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How Dogs Can Help Owners Overcome Drug Addiction

How Dogs Can Help Owners Overcome Drug Addiction

Man's best friends have long followed their owners through hard times and stormy weather — and now, even into rehab.

Germany's Schloss Tessin center is the first of its kind in the country and integrates pooches as part of the therapeutical process, Die Welt reports.

The center has even been adapted to accommodate its four-legged guests. In the patients' rooms, for example, the beds are too high for the dogs to jump onto so special sleeping areas were constructed underneath for them. At the moment there are 47 patients and 25 dogs at the center.

Psychiatrist and head doctor at Schloss Tessin Alf Kroker sees big advantages in using the bonds patients have to their dogs in therapy. "Many addicts have broken off all social contact," he told Die Welt. "The central focus of their life became consuming drugs — everything revolved around getting hold of heroin, cocaine, hash, crystal meth or other substances. So, relationships with family and friends went by the wayside and the connection to their dog is often the only relationship that survives."

He adds that many addicts would refuse treatment if it meant being away from their beloved pet. "The animal is trusted unconditionally, it’s like their child, but is also a competent protector," says Kroker.

Other experts have reacted positively to the center's new canine policy. "Animals can give structure to the day and the patient is cast in a positive role as carer," says Ingrid Stephan, who heads the Institute for Social Learning with Animals in Lindwedel near Hannover.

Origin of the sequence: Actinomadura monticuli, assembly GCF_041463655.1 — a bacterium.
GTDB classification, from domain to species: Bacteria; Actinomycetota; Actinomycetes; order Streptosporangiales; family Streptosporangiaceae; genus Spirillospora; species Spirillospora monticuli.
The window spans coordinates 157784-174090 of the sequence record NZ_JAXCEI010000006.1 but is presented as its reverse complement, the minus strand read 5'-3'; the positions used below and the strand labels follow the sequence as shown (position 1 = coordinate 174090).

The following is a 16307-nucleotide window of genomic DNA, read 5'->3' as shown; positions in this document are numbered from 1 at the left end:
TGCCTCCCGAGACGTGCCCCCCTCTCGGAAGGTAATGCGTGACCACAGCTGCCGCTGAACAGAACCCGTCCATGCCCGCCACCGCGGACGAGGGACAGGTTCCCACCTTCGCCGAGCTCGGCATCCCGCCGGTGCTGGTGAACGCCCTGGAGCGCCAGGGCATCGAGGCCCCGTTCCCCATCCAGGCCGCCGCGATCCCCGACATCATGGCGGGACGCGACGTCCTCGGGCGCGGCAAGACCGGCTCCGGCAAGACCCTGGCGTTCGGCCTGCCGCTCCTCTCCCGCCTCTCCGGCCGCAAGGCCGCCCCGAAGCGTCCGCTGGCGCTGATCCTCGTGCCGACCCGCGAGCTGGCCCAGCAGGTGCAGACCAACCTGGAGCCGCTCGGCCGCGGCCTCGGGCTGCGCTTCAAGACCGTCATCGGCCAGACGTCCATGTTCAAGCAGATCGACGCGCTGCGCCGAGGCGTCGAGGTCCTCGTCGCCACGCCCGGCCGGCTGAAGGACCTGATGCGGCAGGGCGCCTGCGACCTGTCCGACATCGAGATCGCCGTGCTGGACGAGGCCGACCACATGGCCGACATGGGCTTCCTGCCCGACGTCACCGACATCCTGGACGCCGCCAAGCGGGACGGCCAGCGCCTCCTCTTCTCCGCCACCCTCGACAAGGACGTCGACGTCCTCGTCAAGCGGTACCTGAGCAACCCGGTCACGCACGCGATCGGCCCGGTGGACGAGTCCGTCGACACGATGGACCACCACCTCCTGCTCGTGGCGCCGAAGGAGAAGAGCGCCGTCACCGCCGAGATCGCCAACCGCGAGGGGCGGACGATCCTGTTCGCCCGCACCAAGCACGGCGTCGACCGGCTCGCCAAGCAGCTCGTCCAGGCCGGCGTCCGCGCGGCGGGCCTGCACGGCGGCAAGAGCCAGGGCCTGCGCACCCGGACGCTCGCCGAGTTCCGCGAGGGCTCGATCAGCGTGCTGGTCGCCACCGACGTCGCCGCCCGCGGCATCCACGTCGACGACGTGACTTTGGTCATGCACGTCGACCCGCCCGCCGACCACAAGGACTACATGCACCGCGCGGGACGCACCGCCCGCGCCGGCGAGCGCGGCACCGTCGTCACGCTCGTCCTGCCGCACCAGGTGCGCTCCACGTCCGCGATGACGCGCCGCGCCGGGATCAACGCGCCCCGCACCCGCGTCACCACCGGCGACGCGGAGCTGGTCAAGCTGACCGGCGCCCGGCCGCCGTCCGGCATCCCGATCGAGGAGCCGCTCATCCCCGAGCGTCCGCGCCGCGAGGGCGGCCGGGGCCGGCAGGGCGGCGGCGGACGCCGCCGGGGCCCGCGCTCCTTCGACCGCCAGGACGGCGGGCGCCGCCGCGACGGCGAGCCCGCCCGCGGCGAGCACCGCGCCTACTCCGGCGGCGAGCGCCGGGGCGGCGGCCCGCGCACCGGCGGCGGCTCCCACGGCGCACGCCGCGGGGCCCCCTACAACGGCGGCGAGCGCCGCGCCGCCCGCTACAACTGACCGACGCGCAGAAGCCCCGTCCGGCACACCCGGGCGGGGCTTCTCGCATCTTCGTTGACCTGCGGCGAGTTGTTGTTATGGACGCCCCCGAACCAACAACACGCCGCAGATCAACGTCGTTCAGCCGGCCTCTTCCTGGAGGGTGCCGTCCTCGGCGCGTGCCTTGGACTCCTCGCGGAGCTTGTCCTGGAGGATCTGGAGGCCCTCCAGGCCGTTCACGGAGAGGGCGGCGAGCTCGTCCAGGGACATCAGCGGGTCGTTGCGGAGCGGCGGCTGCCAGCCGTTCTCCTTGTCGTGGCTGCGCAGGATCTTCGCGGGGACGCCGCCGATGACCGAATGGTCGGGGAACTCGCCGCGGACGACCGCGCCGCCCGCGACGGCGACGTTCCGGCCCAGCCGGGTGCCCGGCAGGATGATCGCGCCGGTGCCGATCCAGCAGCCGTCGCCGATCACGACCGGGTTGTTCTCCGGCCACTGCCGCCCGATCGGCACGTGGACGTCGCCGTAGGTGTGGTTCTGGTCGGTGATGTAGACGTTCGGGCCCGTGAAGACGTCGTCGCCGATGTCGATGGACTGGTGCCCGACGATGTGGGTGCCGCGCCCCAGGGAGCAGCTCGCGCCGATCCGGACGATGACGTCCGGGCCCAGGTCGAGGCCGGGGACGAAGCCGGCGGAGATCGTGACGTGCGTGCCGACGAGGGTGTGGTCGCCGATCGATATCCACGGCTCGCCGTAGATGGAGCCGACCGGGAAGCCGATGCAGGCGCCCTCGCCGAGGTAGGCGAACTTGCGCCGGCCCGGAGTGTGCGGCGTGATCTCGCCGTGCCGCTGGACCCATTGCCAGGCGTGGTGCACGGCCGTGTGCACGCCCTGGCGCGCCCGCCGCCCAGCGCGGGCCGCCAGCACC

Photo: emma.kate

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How Parenthood Reinvented My Sex Life — Confessions Of A Swinging Mom

Between breastfeeding, playdates, postpartum fatigue, birthday fatigues and the countless other aspects of mother- and fatherhood, a Cuban couple tries to find new ways to explore something that is often lost in the middle of the parenting storm: sex.

red tinted photo of feet on a bed

Parenting v. intimacy, a delicate balance

Silvana Heredia

HAVANA — It was Summer, 2015. Nine months later, our daughter would be born. It wasn't planned, but I was sure I wouldn't end my first pregnancy. I was 22 years old, had a degree, my dream job and my own house — something unthinkable at that age in Cuba — plus a three-year relationship, and the summer heat.

I remember those months as the most fun, crazy and experimental of my pre-motherhood life. It was the time of my first kiss with a girl, and our first threesome.

Every weekend, we went to the Cuban art factory and ended up at the CornerCafé until 7:00 a.m. That September morning, we were very drunk, and in that second-floor room of my house, it was unbearably hot. The sex was otherworldly. A few days later, the symptoms began.

She arrived when and how she wished. That's how rebellious she is.

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